I was introduced to the Dazhi branch of Casa Della Pasta by a friend who lives just down the lane from it and described it as "her neighborhood pasta place" adding that the food was "unpretentious, inexpensive and filling." \nThe Dazhi restaurant is a medium-sized room with big windows along two walls to let the light flood in. It is simply decorated: steel chandeliers, about two dozen small square tables, that can be spilt up for two people or pushed together for groups of four, six or eight. The limited wall space is used to display long, rectangular chalkboards that list the menu offerings. A small deck outside holds two umbr-ella-shaded tables. \nIt definitely had a neighborhood feel -- nearby office workers appear to stop by at least once a week and families in the surrounding area making it a dinnertime staple. The food is filling, but you're not encouraged to linger too long -- at noontime and 6pm, the waiting line grows quickly. \nWhat you do get is a limited choice of appetizers, namely cheese rolls, fried calamari or clams in a spicy white wine sauce for an average of NT$100; a soup of the day or a salad selection that ranges from the basic garden salad (NT$45) to a double caesar with chicken or bacon (enough to feed two or three people) (NT$150). Pizza comes with a choice of seven toppings but just one size -- seven inches -- and ranges in price from NT$120 for a basic cheese pizza to NT$160 for the seafood combo. There is also calzone. \nBut the focus of the restaurant, and rightly so, is on its wide selection of pasta dishes. You can get the basic olive oil and garlic, pesto or tomato sauce for NT$85 or splurge on a chicken or salmon dish for NT$115. . \nWhile the serving sizes and toppings are generous -- big chunks of bacon and chicken in the salad, loads of pumpkin and zucchini with the pasta -- the cream sauce was bland and the caesar salad dressing was on the sweet side. While the menu listed included several dishes labeled as spicy, my friend said sauces tend to be on the mild side. \nDon't plan on a glass of wine with your meal, the drinks list is strictly soft. But that is in keeping with the mood of the place: nothing fussy, just simple, filling food at prices that won't break the family budget.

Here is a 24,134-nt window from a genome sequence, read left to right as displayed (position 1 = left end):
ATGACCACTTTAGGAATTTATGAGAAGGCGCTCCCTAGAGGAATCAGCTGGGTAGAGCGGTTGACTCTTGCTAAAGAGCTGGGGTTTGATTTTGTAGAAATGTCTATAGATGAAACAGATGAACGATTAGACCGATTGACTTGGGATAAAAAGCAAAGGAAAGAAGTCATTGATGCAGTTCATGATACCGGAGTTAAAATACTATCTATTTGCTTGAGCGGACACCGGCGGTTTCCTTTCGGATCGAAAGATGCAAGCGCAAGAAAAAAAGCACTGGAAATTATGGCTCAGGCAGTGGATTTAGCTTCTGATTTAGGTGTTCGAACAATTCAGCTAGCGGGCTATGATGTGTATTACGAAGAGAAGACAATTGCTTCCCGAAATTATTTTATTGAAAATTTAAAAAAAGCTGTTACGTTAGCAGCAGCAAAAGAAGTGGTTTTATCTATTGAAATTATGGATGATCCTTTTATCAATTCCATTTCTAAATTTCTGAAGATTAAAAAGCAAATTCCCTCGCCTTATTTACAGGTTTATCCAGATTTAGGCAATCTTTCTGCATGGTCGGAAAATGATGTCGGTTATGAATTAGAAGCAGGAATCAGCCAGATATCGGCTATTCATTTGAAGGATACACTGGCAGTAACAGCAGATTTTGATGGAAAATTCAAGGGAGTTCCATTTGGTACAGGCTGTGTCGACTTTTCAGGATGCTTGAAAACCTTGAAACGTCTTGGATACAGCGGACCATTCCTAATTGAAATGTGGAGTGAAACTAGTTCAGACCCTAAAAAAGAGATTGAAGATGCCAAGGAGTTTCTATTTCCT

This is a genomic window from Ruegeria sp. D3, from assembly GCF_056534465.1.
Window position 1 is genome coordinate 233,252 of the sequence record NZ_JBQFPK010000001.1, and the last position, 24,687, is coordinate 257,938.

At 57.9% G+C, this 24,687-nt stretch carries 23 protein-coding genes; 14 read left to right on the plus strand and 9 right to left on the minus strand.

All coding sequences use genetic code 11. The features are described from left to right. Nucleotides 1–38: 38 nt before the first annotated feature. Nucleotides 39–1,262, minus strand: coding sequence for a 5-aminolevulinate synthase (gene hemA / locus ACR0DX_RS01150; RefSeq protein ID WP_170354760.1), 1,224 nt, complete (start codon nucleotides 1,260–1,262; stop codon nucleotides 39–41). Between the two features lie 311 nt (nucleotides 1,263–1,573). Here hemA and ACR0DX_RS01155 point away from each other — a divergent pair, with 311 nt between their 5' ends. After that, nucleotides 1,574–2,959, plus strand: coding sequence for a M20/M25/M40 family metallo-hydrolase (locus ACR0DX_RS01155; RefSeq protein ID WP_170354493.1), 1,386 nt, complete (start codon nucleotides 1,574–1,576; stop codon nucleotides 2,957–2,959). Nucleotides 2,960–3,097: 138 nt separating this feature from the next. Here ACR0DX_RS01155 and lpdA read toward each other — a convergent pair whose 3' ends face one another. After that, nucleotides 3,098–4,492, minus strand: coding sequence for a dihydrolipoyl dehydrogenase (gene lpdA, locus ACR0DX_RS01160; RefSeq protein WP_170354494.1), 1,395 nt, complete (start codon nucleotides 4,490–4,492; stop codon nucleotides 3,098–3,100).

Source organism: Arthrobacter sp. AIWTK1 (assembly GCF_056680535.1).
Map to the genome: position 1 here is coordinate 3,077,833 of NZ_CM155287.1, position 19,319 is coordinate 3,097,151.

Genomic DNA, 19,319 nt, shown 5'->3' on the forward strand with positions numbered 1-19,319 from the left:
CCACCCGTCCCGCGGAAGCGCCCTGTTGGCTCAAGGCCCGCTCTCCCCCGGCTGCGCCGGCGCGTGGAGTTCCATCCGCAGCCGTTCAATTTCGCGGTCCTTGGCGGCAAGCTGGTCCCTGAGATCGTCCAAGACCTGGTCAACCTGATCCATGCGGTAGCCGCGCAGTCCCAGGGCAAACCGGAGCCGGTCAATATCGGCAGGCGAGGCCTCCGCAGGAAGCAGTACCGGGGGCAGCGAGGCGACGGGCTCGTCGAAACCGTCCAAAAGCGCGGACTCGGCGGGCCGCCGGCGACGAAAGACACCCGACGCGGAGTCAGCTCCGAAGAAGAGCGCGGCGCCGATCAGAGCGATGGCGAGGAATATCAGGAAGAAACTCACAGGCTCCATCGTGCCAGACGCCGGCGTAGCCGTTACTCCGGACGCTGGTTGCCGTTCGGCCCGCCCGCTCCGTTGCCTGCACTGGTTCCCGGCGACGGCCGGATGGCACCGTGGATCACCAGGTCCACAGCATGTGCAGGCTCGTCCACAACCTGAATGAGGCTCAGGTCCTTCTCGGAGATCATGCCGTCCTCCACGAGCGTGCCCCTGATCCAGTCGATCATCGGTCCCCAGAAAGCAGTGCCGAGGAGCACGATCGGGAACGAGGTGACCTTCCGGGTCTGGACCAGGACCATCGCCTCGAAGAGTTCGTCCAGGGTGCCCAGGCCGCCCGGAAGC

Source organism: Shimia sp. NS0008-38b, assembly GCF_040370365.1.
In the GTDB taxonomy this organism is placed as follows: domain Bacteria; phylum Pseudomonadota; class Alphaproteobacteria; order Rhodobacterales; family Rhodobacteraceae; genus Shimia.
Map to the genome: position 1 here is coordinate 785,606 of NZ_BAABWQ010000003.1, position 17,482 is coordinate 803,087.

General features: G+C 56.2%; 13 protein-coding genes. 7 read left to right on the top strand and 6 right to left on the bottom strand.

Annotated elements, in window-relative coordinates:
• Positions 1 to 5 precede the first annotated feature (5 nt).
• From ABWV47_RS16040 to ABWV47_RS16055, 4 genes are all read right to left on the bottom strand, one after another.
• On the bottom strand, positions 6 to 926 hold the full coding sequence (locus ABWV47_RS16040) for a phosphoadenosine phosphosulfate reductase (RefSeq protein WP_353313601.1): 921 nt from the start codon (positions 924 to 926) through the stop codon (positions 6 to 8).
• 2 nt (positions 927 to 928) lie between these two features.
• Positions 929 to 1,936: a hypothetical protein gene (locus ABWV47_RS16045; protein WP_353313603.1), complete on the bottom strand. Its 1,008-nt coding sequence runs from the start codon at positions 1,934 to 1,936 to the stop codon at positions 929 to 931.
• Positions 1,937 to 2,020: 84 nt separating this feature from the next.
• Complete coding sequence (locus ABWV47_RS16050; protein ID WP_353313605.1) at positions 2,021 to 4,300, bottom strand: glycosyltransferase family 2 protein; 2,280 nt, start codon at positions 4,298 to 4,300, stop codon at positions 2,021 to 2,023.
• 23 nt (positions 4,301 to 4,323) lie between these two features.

PHOTO: DIANE BAKER, TAIPEI TIMES
Scott Saulters wasn’t sure if his film had just taken one of the two top prizes at a recent film competition. Although Saulters has been in Taiwan for 15 years and is proficient in Mandarin, the award ceremony for the inaugural “Bi Tian Iann” (眯電影) short film contest was conducted entirely in Hoklo (also known as Taiwanese), a language he can’t speak. “I thought I heard it, but I didn’t want to look too excited,” he says. Despite his limited command of the tongue, Saulter’s entry, Wu Yu Tzu (烏魚子, mullet roe), took first place in the amateur category of the
The Taiwan of yesteryear was dominated in whole or in part by the Dutch, Spanish, Qing Empire and Japanese. But is the Taiwanese name for a popular edible fish derived from the Portuguese language? Cheng Wei-chung (鄭維中), an associate research fellow at Academia Sinica’s Institute of Taiwan History, says yes. The fish in question is the narrow-barred Spanish mackerel, which was listed in early 18th century Qing local gazetteers as Taiwanese specialities alongside milk fish and mullet, according to Cheng’s paper, “Mullet, narrow-barred Spanish mackerel and milkfish: Multiple contextual developments of three certified seafood specilaities in Taiwan, from the
I didn’t expect to spend more than three minutes out of my car, yet the sun was so brutal I put on my hat before approaching the seawall. Beimen (北門) is the flattest and most sun-baked part of Tainan. It lacks trees and people. In wintertime, the weather is often delightful. It wasn’t yet mid-morning in the hot season, however, and I felt like a leaf shriveling in the desert. Atop the seawall but facing inland, I could see dozens of the rectangular ponds which account for a significant percentage of Beimen’s “land” area. Some, no doubt, were dug to produce
Aug. 10 to Aug. 16 They called him the “No Problem Doctor” (沒關係醫生) because that’s what he always told his patients when they couldn’t pay up. Operating the only clinic in Changhua County’s Pusin Township (埔心) during the 1950s, Hsu Tsai-chih (許再枝) knew that life was difficult in his remote hometown. “They barely had enough to survive, so it was pointless to chase after them for the money,” an 81-year-old Hsu told the United Daily News in 2002. “I just went with the flow, some offered to pay me back years later but I had already forgotten